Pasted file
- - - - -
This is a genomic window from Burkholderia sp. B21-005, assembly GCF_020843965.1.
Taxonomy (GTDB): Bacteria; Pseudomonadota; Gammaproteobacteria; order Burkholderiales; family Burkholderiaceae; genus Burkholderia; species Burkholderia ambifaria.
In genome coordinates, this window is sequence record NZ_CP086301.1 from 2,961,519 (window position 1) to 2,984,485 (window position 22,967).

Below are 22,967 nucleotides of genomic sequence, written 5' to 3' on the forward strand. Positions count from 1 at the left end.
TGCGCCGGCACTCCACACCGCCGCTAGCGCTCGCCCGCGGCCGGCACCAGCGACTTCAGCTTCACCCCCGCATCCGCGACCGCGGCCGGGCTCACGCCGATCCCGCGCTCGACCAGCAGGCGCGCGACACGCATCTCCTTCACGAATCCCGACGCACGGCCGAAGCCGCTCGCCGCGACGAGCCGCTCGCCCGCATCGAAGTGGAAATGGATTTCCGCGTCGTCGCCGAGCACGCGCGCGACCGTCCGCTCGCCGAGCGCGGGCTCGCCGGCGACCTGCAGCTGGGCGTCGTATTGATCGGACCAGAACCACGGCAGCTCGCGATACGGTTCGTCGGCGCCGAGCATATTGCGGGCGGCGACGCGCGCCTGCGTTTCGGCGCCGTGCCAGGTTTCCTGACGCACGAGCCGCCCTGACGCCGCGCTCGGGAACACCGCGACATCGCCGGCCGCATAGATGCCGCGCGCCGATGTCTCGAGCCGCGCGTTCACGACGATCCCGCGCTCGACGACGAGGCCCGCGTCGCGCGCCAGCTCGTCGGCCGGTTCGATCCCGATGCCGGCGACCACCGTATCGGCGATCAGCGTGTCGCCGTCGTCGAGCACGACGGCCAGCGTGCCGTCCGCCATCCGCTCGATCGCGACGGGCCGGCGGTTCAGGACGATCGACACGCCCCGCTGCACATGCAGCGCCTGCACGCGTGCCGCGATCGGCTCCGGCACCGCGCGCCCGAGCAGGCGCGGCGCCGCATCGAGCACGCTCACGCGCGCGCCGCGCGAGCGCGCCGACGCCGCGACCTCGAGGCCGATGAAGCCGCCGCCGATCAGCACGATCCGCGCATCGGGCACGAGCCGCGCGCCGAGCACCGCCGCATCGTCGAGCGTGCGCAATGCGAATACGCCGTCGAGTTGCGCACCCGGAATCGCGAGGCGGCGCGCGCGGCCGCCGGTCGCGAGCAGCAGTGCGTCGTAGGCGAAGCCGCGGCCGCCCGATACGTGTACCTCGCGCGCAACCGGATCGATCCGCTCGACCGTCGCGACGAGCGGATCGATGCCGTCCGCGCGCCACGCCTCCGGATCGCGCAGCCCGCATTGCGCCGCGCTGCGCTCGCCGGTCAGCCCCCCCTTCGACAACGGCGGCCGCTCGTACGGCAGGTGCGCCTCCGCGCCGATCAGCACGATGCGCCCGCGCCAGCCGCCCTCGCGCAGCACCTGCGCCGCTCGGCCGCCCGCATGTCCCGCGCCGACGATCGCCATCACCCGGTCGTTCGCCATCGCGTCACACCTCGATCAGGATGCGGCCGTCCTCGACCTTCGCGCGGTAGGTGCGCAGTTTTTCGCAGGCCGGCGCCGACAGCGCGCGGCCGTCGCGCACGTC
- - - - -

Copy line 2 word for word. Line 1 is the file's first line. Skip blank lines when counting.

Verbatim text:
Taxonomy (GTDB): Bacteria; Pseudomonadota; Gammaproteobacteria; order Burkholderiales; family Burkholderiaceae; genus Burkholderia; species Burkholderia ambifaria.